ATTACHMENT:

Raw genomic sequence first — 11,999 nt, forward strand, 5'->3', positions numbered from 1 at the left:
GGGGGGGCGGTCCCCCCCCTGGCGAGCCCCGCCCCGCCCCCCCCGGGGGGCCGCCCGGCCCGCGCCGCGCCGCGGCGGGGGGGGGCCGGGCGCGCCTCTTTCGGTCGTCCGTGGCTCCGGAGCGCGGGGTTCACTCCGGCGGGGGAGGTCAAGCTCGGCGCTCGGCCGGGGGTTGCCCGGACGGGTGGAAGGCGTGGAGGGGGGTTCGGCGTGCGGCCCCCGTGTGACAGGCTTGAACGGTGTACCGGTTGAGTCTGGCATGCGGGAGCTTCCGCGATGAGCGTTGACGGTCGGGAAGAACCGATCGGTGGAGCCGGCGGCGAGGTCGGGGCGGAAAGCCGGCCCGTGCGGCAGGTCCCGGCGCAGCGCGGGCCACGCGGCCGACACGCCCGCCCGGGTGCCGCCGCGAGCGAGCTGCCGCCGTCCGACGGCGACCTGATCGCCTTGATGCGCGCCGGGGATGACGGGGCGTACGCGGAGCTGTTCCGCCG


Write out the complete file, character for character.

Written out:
Raw genomic sequence first — 11,999 nt, forward strand, 5'->3', positions numbered from 1 at the left:
GGGGGGGCGGTCCCCCCCCTGGCGAGCCCCGCCCCGCCCCCCCCGGGGGGCCGCCCGGCCCGCGCCGCGCCGCGGCGGGGGGGGGCCGGGCGCGCCTCTTTCGGTCGTCCGTGGCTCCGGAGCGCGGGGTTCACTCCGGCGGGGGAGGTCAAGCTCGGCGCTCGGCCGGGGGTTGCCCGGACGGGTGGAAGGCGTGGAGGGGGGTTCGGCGTGCGGCCCCCGTGTGACAGGCTTGAACGGTGTACCGGTTGAGTCTGGCATGCGGGAGCTTCCGCGATGAGCGTTGACGGTCGGGAAGAACCGATCGGTGGAGCCGGCGGCGAGGTCGGGGCGGAAAGCCGGCCCGTGCGGCAGGTCCCGGCGCAGCGCGGGCCACGCGGCCGACACGCCCGCCCGGGTGCCGCCGCGAGCGAGCTGCCGCCGTCCGACGGCGACCTGATCGCCTTGATGCGCGCCGGGGATGACGGGGCGTACGCGGAGCTGTTCCGCCG